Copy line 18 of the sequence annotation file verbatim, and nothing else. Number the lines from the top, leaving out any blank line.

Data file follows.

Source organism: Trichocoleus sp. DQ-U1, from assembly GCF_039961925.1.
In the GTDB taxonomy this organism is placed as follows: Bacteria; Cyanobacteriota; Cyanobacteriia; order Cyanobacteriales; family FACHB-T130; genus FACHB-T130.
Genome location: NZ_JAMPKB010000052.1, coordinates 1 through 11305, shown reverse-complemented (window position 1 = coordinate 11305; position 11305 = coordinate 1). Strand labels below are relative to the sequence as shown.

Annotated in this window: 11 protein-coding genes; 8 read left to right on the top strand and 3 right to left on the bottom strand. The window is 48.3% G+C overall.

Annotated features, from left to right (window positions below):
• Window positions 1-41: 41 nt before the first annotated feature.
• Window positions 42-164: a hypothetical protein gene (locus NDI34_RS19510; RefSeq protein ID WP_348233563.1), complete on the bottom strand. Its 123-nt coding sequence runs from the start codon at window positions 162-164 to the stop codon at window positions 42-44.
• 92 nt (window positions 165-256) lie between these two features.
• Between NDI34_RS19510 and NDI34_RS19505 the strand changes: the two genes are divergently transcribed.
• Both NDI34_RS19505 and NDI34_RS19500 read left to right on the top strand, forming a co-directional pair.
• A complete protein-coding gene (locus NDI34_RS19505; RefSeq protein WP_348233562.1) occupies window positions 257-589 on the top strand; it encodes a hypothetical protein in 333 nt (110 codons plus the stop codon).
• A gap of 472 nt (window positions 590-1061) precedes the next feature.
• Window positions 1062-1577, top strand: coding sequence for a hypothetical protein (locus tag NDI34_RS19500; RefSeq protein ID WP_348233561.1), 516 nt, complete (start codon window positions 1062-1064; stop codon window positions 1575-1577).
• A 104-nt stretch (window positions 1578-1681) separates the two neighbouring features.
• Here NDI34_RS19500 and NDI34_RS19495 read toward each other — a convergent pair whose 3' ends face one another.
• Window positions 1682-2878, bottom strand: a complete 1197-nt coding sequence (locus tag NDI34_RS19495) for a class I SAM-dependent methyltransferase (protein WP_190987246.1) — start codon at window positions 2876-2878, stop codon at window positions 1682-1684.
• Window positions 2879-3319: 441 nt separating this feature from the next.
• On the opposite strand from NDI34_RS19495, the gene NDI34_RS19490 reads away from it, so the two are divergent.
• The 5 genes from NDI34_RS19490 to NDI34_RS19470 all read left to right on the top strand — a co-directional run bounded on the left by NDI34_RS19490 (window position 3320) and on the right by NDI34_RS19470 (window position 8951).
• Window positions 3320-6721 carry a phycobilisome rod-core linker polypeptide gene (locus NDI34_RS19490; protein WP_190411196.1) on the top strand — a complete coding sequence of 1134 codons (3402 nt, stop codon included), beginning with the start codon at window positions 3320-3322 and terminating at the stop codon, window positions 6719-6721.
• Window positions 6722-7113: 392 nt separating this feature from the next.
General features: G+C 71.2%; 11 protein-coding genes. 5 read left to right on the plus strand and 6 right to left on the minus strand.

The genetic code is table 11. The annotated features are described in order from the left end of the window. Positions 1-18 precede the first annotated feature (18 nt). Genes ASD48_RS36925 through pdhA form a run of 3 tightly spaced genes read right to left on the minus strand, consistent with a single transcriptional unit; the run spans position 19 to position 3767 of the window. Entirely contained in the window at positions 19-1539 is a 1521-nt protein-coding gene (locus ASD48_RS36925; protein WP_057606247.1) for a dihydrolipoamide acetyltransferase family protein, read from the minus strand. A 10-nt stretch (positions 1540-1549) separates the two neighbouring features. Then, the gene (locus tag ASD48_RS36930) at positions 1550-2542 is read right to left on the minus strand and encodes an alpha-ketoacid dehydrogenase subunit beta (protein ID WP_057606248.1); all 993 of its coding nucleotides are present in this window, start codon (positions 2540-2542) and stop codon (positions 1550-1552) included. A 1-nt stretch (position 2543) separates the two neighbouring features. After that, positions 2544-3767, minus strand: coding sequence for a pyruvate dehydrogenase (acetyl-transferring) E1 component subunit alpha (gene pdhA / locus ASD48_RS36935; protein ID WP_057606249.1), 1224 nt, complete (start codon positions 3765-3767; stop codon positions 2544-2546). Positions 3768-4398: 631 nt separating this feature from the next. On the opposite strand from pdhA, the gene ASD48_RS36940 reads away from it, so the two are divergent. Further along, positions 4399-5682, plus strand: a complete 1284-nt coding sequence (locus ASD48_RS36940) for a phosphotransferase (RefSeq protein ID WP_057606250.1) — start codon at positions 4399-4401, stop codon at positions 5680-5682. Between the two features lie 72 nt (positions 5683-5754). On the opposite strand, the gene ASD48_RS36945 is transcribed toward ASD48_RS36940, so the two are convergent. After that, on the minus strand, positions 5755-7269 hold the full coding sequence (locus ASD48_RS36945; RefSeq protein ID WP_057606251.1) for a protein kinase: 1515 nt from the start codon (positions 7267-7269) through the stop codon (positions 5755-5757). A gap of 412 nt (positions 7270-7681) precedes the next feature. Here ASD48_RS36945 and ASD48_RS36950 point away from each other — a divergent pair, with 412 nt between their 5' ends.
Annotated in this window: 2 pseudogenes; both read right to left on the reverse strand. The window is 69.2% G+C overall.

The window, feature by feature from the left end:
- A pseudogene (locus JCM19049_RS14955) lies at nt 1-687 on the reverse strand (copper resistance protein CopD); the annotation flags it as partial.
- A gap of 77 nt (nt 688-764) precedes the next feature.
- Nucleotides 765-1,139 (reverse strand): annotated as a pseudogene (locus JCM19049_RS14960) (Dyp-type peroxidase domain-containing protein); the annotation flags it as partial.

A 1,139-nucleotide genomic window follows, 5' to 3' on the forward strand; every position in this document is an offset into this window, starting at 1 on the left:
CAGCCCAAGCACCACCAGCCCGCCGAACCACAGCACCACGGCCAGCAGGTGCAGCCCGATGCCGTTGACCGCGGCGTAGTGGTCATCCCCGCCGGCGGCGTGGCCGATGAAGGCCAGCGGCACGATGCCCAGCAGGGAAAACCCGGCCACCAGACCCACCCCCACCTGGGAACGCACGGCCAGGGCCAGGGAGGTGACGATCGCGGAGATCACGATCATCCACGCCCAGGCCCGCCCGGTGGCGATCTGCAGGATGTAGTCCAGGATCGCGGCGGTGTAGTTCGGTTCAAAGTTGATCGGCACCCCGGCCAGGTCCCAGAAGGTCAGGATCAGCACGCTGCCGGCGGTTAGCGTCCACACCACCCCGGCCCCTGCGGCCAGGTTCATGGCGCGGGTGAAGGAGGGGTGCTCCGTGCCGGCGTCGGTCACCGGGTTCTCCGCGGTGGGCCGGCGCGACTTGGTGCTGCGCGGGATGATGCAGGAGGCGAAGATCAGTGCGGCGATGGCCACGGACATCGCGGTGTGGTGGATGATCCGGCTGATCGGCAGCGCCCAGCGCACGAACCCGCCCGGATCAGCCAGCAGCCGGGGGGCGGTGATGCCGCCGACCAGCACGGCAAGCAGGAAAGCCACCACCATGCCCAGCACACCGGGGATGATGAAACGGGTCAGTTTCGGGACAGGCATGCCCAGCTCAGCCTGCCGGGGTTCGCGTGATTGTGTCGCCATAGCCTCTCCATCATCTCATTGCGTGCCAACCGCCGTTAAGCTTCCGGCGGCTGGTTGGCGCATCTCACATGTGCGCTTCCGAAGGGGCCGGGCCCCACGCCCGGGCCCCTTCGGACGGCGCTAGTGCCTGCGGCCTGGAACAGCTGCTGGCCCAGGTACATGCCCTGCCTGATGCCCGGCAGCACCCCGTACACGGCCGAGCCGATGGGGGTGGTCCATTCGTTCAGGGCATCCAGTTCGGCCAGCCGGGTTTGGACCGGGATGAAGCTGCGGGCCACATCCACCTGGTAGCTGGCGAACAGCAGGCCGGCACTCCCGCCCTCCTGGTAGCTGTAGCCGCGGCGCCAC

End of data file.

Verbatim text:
• On the opposite strand from NDI34_RS19495, the gene NDI34_RS19490 reads away from it, so the two are divergent.